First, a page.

As a sub-tip, if your work is solicited by a journal you’ve never heard of, beware. There are scammers who prey on inexperienced students. They will offer to publish your work, for a fee, and promise that you will make it back. You will not make that money back; academic publishing does not make academics money, and generally speaking they do not reach out to new authors (there are some exceptions, especially if you’ve recently been to a conference). There are some resources available to help you guard against fraudulent journals, but when in doubt, ask a librarian.

Tip #3: Read the submission guidelines. No one is going to be upset if you don’t format your footnotes perfectly, but they will notice that you’ve used footnotes instead of endnotes, that you haven’t double-spaced, that you’ve used author-date instead of author-title citations. Don’t make the editor’s life harder in order to make your life easier. Get reference-management software (Zotero is free) and invest an hour in following instructions.

Tip #4: Proofread! In fact, proofread several times and if possible, ask a friend to proofread for you. I know, it sounds so obvious. You’d be surprised. An unprofessional-looking manuscript is a potential reason for rejection. Don’t undersell your work by making it sloppy.

Don’t be too worried if someone catches mistakes after submission. That’s normal; we’re all human. But you don’t want to submit a manuscript with sentences that stop partway through, numerous typos per page, missing sections, etc. Make sure your work is an accurate reflection of professional you.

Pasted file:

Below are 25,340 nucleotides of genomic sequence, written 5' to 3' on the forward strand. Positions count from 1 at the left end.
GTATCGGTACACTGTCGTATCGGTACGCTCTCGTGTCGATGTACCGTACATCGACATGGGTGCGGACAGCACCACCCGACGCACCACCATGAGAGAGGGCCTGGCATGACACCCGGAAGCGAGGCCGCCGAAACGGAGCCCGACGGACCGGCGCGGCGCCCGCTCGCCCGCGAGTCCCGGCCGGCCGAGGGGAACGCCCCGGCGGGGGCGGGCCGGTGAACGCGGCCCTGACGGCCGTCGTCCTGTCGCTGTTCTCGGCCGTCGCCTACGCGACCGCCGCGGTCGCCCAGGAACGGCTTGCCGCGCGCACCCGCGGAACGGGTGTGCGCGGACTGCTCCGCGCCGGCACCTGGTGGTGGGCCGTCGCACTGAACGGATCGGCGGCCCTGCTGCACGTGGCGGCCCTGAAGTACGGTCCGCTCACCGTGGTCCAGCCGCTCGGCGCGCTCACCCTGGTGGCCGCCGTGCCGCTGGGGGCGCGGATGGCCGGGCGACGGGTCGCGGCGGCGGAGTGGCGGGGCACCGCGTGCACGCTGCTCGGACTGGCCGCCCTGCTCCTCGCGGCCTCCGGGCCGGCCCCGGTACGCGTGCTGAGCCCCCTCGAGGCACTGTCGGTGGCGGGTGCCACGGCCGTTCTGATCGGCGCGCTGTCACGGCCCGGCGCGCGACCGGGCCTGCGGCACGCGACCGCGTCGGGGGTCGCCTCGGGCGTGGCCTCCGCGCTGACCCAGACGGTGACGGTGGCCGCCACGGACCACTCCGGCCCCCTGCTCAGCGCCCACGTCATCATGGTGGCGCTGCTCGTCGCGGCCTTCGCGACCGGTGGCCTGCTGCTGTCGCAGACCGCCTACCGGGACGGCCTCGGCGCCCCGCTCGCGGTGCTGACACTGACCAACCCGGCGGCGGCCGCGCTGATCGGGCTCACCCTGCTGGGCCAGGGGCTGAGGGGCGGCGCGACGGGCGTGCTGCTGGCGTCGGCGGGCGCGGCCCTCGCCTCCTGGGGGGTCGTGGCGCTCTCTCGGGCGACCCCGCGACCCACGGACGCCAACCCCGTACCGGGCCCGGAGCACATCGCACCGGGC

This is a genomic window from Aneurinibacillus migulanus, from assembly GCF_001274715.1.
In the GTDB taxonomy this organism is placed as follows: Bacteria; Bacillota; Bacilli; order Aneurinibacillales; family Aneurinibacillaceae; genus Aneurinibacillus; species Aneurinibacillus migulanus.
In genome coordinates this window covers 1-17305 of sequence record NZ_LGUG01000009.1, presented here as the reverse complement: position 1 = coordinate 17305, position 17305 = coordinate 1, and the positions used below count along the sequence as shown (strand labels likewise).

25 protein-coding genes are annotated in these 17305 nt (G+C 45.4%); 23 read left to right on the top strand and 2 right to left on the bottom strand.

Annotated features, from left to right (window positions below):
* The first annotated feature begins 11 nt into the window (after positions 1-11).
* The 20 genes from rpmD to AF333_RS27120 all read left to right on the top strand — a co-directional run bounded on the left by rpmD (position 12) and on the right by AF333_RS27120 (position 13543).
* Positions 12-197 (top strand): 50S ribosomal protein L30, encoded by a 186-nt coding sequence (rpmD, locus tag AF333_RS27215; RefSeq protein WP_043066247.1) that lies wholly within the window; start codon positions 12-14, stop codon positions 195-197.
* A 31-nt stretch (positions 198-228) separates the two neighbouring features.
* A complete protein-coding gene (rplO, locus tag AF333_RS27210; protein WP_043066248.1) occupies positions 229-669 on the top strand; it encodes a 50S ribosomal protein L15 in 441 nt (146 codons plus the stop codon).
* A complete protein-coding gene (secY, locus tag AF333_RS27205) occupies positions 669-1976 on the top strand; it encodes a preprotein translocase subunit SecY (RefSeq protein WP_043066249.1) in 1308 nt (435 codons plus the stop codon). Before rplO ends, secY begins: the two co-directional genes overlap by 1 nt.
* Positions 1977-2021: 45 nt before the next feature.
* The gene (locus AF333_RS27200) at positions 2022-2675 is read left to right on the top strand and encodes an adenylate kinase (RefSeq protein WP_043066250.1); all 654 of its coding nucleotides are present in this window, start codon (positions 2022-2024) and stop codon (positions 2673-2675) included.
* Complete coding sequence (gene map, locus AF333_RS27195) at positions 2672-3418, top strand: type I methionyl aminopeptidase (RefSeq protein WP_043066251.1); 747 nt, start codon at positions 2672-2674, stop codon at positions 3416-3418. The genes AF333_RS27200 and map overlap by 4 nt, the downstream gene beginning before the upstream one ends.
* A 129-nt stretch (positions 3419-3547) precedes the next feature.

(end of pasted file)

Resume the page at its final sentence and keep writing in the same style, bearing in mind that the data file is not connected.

Tip #5: Submit!

Since you’ve read the submission guidelines, you should know how the journal prefers to be contacted. Follow their instructions, just like you did for formatting. If you’re submitting via an online submission system, you may not need to include a cover letter. I like to include a short one anyway, thanking the editor and readers for their time and consideration.

If you’re submitting via email, you should definitely include a cover letter. You can write it directly into the body of the email; you don’t need to include a separate attachment. It is a formal, but brief letter. Something along the lines of Dear Contact, I have attached my manuscript, titled X, for consideration in Journal. The word count is Y. Please let me know if I can be of further assistance. Thank you, Author is just fine. A sample email follows:

Dear Dr. Philodemus,

Please find attached my manuscript, “The Greek idea of the anima,” which I am submitting for publication in Stoic Studies. It is approximately 2000 words long, and as requested I have provided both PDF and DOC formats. My contact information follows; if I can be of further assistance, please don’t hesitate to contact me.

Thank you for your consideration,

Marcus Cicero

There is a lot of advice on the internet about providing a summary of your argument, methods, or biography. That’s not typical in classical studies. Similarly, you don’t have to worry about providing a CV or other information unless it’s specifically requested (and that is an unusual request!).

Make sure your article is actually attached, and hit the send button! The next task is to wait. Try to get started on a new project (or even something fun); this one is now out of your hands for the next 3-6 months. The next post will give you some tips on how to use the response productively.


~J.